I’m feeling the pressure this morning.
My post last week about the ad campaign for Cadbury chocolate buttons went a little bit mad on Facebook, and has had more views in the last week than any post I’ve ever written. It just goes to show that you can spend hours crafting something informative and interesting, or you can bash out a 10 minute rant about chocolate buttons, and you’ll never really know what’s going to capture people’s imagination.
The trouble is, that never really having had a post blow up like that, I don’t know what to do next. I feel like I should be able to craft something hilarious and newsworthy, something that will make people say ‘we thought that post about the buttons was good but this, this is brilliant!’
Unfortunately I don’t have anything along those lines, and the more I try to come up with something, the worse it gets. Seriously, I’m staring at the screen and all I can think about is laundry. Why laundry? Or my last water bill. I had that through the other day and we were slightly in credit, so that was nice.
I’m also not used to attracting so much comment, and it made me realise why I normally tend to avoid controversy wherever possible. I didn’t personally think that writing about a Cadbury button poster was controversial, but apparently, on Facebook, you can upset anyone.
Obviously the key group I upset were the people who thought that I was being a terrible parent by not embracing every single moment with my children. Like this commenter:
“Pisses me off seing people always winging about being a mum ffs get me violin for you all…suck it up i personally love all the shit stuff (literally) about being a mum not pooing in peace being sick of cooking having sunglasses poked in my eye…god you only get one life all the good stuff comes back too the proud moments the mothers days and hugs in bed….theres no medals in heaven so appreciate life i personally think.”
Blah blah blah.
Sure, kids are great, but come on, just because you love them, doesn’t mean you have to enjoy getting poked in the eye or never being able to poo in peace does it? No. Hush.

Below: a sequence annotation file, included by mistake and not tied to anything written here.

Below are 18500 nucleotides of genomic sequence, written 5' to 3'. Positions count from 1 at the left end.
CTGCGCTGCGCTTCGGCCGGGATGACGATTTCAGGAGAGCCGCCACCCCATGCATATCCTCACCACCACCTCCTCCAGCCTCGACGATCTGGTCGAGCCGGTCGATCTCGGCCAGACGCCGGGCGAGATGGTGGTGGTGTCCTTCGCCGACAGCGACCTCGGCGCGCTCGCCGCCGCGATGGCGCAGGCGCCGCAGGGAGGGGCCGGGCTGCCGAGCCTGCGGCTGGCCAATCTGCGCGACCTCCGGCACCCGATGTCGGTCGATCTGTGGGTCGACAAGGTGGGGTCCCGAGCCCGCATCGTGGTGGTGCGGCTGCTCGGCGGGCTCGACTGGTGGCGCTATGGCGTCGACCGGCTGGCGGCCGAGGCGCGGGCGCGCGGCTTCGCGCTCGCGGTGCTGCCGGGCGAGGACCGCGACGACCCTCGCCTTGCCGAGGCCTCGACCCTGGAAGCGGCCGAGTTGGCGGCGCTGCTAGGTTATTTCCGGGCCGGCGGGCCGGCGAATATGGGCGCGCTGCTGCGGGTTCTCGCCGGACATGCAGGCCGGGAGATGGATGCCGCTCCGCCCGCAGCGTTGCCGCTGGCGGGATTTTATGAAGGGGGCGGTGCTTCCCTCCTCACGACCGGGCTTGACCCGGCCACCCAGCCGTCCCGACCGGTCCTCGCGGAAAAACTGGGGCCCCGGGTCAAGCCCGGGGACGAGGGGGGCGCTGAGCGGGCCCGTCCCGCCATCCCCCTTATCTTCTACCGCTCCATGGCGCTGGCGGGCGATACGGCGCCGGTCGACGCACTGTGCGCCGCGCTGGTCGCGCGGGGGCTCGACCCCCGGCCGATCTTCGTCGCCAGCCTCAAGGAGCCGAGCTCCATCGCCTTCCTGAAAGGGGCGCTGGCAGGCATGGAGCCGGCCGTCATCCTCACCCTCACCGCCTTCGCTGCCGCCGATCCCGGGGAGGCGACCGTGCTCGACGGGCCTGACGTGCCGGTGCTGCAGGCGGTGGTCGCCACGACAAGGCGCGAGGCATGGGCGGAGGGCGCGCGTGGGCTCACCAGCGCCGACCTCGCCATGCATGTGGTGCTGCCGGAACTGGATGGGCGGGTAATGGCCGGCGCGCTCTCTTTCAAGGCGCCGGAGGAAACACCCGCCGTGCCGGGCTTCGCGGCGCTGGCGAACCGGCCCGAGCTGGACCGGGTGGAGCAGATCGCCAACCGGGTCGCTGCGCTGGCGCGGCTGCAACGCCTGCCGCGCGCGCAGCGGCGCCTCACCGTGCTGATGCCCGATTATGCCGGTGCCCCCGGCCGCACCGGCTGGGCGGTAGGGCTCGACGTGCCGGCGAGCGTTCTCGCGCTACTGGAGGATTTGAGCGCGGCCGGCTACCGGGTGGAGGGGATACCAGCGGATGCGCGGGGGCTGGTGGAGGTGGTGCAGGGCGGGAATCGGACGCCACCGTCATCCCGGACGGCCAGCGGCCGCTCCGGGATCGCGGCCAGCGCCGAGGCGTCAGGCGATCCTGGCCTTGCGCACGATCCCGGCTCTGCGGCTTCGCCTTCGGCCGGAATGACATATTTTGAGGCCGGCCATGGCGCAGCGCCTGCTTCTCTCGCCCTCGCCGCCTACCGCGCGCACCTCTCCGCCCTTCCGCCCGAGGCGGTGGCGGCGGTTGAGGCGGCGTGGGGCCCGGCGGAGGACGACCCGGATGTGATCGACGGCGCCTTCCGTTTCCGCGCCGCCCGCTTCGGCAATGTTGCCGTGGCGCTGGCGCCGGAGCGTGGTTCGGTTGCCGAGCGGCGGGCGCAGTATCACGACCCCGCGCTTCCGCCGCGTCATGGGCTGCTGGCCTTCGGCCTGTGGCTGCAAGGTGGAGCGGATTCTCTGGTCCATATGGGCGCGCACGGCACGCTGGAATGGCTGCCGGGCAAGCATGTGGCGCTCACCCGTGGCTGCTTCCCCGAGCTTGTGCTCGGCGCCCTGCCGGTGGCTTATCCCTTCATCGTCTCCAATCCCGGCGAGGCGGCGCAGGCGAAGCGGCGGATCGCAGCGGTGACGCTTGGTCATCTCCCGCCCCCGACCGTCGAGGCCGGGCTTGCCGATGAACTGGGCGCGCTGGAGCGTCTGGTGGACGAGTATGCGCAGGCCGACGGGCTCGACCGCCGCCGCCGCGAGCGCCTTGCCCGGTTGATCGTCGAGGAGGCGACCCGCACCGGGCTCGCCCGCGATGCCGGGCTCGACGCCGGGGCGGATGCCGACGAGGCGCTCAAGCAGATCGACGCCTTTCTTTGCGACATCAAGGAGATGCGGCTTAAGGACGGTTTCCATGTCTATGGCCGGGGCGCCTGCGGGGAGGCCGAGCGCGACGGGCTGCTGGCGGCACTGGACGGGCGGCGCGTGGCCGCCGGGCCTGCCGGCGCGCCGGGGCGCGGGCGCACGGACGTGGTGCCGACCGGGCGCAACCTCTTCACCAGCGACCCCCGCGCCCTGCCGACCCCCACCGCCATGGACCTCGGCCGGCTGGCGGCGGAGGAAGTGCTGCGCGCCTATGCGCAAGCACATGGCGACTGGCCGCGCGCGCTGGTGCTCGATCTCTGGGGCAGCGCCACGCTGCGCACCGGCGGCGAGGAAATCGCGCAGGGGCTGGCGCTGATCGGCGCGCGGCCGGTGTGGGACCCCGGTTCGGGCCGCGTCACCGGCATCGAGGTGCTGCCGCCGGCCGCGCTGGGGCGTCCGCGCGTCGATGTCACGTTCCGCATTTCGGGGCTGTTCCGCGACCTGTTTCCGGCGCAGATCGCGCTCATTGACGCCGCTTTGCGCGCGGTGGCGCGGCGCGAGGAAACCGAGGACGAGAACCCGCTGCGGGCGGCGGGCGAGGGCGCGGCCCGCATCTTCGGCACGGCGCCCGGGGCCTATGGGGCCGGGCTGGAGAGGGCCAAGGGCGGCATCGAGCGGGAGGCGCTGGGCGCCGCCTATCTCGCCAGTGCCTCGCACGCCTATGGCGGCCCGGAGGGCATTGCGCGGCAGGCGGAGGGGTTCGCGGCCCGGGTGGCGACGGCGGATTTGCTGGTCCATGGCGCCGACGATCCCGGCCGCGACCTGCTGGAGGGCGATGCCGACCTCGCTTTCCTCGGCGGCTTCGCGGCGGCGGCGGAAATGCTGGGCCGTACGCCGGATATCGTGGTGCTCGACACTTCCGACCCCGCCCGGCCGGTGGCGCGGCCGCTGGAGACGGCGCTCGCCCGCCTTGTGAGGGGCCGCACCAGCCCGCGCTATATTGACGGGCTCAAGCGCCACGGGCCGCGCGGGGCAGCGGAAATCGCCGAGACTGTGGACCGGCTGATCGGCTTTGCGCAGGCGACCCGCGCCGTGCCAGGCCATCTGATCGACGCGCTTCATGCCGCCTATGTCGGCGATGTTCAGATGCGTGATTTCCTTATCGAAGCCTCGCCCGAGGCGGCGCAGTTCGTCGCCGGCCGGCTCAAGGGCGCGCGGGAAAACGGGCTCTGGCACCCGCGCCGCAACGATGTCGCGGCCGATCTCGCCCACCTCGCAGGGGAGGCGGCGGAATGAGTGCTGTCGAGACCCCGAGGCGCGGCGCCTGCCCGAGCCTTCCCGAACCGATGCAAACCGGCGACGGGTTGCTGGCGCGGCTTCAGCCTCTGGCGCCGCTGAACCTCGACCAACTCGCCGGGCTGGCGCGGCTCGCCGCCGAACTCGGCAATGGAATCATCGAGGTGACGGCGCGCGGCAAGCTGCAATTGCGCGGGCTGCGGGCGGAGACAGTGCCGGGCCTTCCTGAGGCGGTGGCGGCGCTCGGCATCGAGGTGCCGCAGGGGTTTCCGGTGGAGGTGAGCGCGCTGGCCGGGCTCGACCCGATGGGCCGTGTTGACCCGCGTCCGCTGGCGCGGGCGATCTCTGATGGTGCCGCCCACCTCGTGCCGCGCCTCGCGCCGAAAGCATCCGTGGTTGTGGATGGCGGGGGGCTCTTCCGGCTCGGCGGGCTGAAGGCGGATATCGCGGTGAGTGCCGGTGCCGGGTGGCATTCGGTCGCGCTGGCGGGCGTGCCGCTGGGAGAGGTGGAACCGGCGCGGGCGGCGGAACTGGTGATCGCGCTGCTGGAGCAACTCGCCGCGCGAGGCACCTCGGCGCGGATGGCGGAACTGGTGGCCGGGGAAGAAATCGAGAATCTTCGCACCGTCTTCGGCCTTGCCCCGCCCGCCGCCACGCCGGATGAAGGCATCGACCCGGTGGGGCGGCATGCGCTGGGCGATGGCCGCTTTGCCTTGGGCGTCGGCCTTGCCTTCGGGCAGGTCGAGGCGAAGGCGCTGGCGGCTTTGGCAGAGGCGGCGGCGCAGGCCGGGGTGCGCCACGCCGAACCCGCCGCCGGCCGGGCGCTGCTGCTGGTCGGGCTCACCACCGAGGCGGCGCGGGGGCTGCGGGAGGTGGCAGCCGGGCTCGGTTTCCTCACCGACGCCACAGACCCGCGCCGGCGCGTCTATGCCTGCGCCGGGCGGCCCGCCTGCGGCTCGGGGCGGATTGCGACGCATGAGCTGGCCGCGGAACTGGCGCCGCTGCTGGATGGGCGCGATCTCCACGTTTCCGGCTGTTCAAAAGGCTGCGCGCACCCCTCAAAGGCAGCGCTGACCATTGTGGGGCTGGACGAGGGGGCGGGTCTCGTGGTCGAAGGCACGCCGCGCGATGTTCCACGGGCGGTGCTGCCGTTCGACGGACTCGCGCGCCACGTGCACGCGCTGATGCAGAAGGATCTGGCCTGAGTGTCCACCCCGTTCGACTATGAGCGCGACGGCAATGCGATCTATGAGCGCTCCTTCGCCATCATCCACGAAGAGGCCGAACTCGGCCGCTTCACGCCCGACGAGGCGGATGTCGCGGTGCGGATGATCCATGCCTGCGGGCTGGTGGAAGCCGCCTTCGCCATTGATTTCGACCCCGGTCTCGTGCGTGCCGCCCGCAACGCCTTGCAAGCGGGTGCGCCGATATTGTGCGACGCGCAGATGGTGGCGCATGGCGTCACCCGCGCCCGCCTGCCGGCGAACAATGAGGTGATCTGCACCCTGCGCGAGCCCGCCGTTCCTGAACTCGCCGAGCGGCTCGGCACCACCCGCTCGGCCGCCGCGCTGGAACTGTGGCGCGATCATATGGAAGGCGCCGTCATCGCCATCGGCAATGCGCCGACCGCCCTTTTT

And then there were these sort of comments:
“As much as I agree that getting a poke in the eye or ear with glasses is not fun, also imagine how upsetting that image is for those that can’t have children or who have lost a child.”
Christ. Losing a child is awful, of course it is, but if we all went around with this sort of attitude then no one would ever say or do anything about anything.
And then there were the downright ridiculous comments, which chose to completely miss the point of my post:
“I’ve known a fair few girls who have had toddlers and plenty of experience in what it’s like to be a mother by the age of 21… I’m quite curious as to why you would choose to make a point of [the agency staff] being that age?”
Good grief. I couldn’t not reply to that one.
“Because in my experience of advertising and PR, a lot of the staff working on campaigns like this are about that old and yes, you can be a parent at that age (I had a four year old and a degree by then), but statistically, it’s more likely that if you compared a group of 21 year olds and a group of 35 year olds, fewer of the 21 year olds would be parents. (PS I think you’re putting too much thought into this – the whole thing is only meant to be a bit of fun!)”
So all in all, it was pretty stressful, and in future I think I might just stick to writing boring things that no one cares too much about.
Which, luckily enough, is what has just happened.